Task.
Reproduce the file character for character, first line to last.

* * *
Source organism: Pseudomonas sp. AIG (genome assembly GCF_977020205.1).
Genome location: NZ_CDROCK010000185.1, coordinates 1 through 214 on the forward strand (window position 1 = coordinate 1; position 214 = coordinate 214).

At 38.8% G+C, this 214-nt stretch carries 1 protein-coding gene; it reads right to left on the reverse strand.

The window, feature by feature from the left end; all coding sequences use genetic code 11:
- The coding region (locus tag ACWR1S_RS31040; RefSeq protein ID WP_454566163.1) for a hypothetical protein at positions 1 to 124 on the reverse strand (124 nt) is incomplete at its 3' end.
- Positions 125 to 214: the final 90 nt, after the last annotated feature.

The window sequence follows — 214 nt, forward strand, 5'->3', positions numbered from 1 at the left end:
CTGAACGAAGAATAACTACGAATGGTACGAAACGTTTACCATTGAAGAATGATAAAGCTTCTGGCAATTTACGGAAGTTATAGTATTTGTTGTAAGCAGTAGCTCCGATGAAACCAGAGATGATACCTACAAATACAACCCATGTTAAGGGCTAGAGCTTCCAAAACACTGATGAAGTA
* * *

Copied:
Source organism: Pseudomonas sp. AIG (genome assembly GCF_977020205.1).
Genome location: NZ_CDROCK010000185.1, coordinates 1 through 214 on the forward strand (window position 1 = coordinate 1; position 214 = coordinate 214).

At 38.8% G+C, this 214-nt stretch carries 1 protein-coding gene; it reads right to left on the reverse strand.

The window, feature by feature from the left end; all coding sequences use genetic code 11:
- The coding region (locus tag ACWR1S_RS31040; RefSeq protein ID WP_454566163.1) for a hypothetical protein at positions 1 to 124 on the reverse strand (124 nt) is incomplete at its 3' end.
- Positions 125 to 214: the final 90 nt, after the last annotated feature.

The window sequence follows — 214 nt, forward strand, 5'->3', positions numbered from 1 at the left end:
CTGAACGAAGAATAACTACGAATGGTACGAAACGTTTACCATTGAAGAATGATAAAGCTTCTGGCAATTTACGGAAGTTATAGTATTTGTTGTAAGCAGTAGCTCCGATGAAACCAGAGATGATACCTACAAATACAACCCATGTTAAGGGCTAGAGCTTCCAAAACACTGATGAAGTA